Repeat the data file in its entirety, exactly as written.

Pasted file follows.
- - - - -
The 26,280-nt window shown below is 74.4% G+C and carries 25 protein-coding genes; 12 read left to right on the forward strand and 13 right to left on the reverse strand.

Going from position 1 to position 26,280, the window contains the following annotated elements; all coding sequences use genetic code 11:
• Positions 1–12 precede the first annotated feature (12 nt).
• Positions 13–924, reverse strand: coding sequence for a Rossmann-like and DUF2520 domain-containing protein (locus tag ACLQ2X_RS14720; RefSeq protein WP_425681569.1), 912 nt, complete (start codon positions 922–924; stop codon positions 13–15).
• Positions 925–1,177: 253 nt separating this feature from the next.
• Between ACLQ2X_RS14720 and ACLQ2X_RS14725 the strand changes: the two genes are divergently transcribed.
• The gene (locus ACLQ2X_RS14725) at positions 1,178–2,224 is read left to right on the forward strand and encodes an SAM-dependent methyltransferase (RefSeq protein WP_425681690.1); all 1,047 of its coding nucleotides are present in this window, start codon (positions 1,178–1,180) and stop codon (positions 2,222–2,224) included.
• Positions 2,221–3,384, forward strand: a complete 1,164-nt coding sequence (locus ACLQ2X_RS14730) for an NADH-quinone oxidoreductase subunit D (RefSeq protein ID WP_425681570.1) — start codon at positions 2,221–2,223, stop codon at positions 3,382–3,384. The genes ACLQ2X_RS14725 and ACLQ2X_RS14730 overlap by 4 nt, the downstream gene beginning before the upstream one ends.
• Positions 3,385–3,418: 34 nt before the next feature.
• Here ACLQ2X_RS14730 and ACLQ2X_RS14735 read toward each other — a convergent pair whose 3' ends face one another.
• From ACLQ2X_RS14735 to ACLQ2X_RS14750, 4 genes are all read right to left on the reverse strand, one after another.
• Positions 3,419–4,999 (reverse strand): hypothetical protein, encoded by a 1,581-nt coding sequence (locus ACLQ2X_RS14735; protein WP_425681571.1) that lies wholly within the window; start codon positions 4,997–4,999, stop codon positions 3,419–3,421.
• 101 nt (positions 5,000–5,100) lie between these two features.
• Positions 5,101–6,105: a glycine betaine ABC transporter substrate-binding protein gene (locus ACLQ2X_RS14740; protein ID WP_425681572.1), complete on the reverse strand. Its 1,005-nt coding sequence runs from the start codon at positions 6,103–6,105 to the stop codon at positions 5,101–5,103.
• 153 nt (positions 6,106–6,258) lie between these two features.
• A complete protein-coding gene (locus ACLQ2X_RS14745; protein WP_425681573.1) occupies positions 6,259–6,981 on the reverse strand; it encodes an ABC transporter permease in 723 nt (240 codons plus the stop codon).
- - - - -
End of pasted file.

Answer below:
The 26,280-nt window shown below is 74.4% G+C and carries 25 protein-coding genes; 12 read left to right on the forward strand and 13 right to left on the reverse strand.

Going from position 1 to position 26,280, the window contains the following annotated elements; all coding sequences use genetic code 11:
• Positions 1–12 precede the first annotated feature (12 nt).
• Positions 13–924, reverse strand: coding sequence for a Rossmann-like and DUF2520 domain-containing protein (locus tag ACLQ2X_RS14720; RefSeq protein WP_425681569.1), 912 nt, complete (start codon positions 922–924; stop codon positions 13–15).
• Positions 925–1,177: 253 nt separating this feature from the next.
• Between ACLQ2X_RS14720 and ACLQ2X_RS14725 the strand changes: the two genes are divergently transcribed.
• The gene (locus ACLQ2X_RS14725) at positions 1,178–2,224 is read left to right on the forward strand and encodes an SAM-dependent methyltransferase (RefSeq protein WP_425681690.1); all 1,047 of its coding nucleotides are present in this window, start codon (positions 1,178–1,180) and stop codon (positions 2,222–2,224) included.
• Positions 2,221–3,384, forward strand: a complete 1,164-nt coding sequence (locus ACLQ2X_RS14730) for an NADH-quinone oxidoreductase subunit D (RefSeq protein ID WP_425681570.1) — start codon at positions 2,221–2,223, stop codon at positions 3,382–3,384. The genes ACLQ2X_RS14725 and ACLQ2X_RS14730 overlap by 4 nt, the downstream gene beginning before the upstream one ends.
• Positions 3,385–3,418: 34 nt before the next feature.
• Here ACLQ2X_RS14730 and ACLQ2X_RS14735 read toward each other — a convergent pair whose 3' ends face one another.
• From ACLQ2X_RS14735 to ACLQ2X_RS14750, 4 genes are all read right to left on the reverse strand, one after another.
• Positions 3,419–4,999 (reverse strand): hypothetical protein, encoded by a 1,581-nt coding sequence (locus ACLQ2X_RS14735; protein WP_425681571.1) that lies wholly within the window; start codon positions 4,997–4,999, stop codon positions 3,419–3,421.
• 101 nt (positions 5,000–5,100) lie between these two features.
• Positions 5,101–6,105: a glycine betaine ABC transporter substrate-binding protein gene (locus ACLQ2X_RS14740; protein ID WP_425681572.1), complete on the reverse strand. Its 1,005-nt coding sequence runs from the start codon at positions 6,103–6,105 to the stop codon at positions 5,101–5,103.
• 153 nt (positions 6,106–6,258) lie between these two features.
• A complete protein-coding gene (locus ACLQ2X_RS14745; protein WP_425681573.1) occupies positions 6,259–6,981 on the reverse strand; it encodes an ABC transporter permease in 723 nt (240 codons plus the stop codon).